Calming effect

In part based on that research, the Virginia General Assembly enacted numerous laws to regulate the production and beneficial use of biosolids, based on the U.S. EPA Part 503 Biosolids Rule. The EPA has approved Virginia’s biosolids management program, and the state Department of Environmental Quality regulates land application.

“The research has certainly served to calm the opposition,” says Hooks. “It has also enabled our group to be more proactive.” In 2010 the council partnered with the Water Environmental Research Foundation to study the knowledge of biosolids among people living near application sites.

Twenty-four families were interviewed. Most had little or no concern but also little knowledge of the material being spread on neighboring fields. For Hooks and the council, that meant it was time to urge farmers to spread the message to their neighbors.

“We determined that the three factors most people are concerned about are odor, health effects and the environmental impact,” says Hooks. “Those concerns are easily rectified with research and education.”

Farmers speak out

The council mobilized farmers to speak on behalf of biosolids at a series of public meetings before approval of the Virginia biosolids regulations. Council members also adopted a Code of Good Practice that provides all farmers with a template for going beyond the regulations to make sure land application practices minimize social impacts.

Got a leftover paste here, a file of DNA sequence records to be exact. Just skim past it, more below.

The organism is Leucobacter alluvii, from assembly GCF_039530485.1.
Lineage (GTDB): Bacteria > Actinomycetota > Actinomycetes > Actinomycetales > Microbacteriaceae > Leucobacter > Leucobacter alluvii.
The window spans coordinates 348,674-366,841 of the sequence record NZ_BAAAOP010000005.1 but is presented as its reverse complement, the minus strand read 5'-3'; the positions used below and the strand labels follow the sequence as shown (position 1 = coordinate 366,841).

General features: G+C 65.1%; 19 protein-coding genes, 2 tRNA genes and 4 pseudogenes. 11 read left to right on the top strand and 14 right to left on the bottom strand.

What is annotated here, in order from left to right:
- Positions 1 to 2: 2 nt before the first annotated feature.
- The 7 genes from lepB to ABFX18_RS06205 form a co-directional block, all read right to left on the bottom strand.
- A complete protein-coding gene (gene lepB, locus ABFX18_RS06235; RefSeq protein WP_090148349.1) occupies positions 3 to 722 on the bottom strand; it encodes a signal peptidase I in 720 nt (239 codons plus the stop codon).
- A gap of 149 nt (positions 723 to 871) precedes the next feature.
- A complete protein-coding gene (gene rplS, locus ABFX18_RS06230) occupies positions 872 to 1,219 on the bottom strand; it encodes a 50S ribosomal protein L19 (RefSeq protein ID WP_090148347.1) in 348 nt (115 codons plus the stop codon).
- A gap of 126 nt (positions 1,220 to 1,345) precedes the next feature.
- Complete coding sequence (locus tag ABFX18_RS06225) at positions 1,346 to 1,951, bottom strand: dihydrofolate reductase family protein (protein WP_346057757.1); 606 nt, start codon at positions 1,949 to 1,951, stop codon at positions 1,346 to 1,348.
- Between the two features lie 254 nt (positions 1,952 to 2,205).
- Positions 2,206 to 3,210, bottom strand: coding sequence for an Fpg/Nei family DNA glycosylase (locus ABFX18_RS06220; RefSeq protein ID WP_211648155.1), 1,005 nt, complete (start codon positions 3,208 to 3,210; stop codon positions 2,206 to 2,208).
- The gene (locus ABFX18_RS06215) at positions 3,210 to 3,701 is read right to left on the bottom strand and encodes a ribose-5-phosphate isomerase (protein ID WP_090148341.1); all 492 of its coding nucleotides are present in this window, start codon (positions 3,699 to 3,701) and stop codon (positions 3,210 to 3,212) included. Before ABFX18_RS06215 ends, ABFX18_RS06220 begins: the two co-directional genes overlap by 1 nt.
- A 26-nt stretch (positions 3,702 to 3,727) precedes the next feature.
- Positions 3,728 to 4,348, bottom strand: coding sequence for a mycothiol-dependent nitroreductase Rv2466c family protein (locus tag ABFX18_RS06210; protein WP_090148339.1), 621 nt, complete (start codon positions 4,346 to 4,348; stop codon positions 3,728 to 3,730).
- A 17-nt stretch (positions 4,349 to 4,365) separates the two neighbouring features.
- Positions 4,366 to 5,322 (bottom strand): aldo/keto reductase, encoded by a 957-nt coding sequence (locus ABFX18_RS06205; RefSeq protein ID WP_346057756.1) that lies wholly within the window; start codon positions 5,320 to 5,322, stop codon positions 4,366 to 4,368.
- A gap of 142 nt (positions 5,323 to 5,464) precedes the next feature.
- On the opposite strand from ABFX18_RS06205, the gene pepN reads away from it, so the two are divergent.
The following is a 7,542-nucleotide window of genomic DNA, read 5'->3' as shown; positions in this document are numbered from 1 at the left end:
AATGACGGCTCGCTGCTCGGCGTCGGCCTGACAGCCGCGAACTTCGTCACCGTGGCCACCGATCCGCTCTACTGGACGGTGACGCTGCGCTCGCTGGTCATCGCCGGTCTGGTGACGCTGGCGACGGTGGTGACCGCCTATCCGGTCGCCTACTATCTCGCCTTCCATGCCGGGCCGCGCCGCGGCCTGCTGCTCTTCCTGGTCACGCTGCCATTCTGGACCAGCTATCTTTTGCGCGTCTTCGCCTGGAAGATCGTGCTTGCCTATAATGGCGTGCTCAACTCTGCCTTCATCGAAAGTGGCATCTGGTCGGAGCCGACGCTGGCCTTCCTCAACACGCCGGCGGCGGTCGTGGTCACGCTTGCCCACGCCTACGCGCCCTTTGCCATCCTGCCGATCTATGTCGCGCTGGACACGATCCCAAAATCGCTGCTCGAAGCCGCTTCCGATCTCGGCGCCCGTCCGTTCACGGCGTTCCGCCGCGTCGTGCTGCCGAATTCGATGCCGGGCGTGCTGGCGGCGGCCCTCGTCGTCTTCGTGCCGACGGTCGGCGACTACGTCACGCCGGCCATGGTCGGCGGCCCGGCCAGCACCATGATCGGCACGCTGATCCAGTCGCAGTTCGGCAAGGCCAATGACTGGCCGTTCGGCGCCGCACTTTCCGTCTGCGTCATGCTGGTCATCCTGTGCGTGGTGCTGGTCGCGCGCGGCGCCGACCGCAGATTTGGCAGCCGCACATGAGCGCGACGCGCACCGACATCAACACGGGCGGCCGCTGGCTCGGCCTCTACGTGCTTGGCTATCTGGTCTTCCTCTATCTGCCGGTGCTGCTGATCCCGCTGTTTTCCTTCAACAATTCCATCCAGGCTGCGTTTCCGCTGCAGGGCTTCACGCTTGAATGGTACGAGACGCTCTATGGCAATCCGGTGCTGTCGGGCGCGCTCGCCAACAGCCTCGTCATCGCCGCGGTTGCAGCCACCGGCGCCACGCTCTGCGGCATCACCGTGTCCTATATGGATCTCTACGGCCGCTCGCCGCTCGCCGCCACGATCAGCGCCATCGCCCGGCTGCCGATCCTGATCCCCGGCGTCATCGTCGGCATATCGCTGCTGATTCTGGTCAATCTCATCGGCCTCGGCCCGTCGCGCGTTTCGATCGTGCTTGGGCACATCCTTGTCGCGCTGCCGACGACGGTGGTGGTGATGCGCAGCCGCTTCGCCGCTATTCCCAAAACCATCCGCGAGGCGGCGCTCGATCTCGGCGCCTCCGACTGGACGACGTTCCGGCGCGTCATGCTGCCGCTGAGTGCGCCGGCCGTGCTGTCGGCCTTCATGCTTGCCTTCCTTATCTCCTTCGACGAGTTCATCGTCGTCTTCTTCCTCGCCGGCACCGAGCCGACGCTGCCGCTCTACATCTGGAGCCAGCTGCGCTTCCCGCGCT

The council has also organized trips for farmers to Virginia Tech University to learn about the school’s research on the effect of biosolids on small-grain farming. “When you get down to it, farmers are a respected and beloved group,” says Hooks. “However, as a practical matter, there aren’t a lot of farmers left, so the amount of political clout they have by themselves is weakening. But if we can get farmers to educate their families, friends and neighbors, those numbers improve.”

Changing attitudes

In the 10 years since the council’s inception, Hooks has seen a shift in attitudes toward biosolids. The opposition is still there, but getting more farmers on board with education has paid dividends. The goal now is simply to educate more people.

To continue spreading the word, the council regularly updates its website with new research results. Its newsletter reaches 1,500 subscribers including farmers, neighbors, media and state officials. Regular features tell about Virginia farmers who use biosolids. The council also sets up a booth at the Virginia Association of Counties’ annual convention and an exhibit at the state fair.

“We’ve found that most people either support the beneficial use of biosolids or are open to more information,” says Hooks. “The neighbors and those on the fence need to become familiar with the science and facts before the opposition gets to them. If we can’t get that information to them first, we have a lot of catching up to do. That’s why having those farmers in our corner is so important.”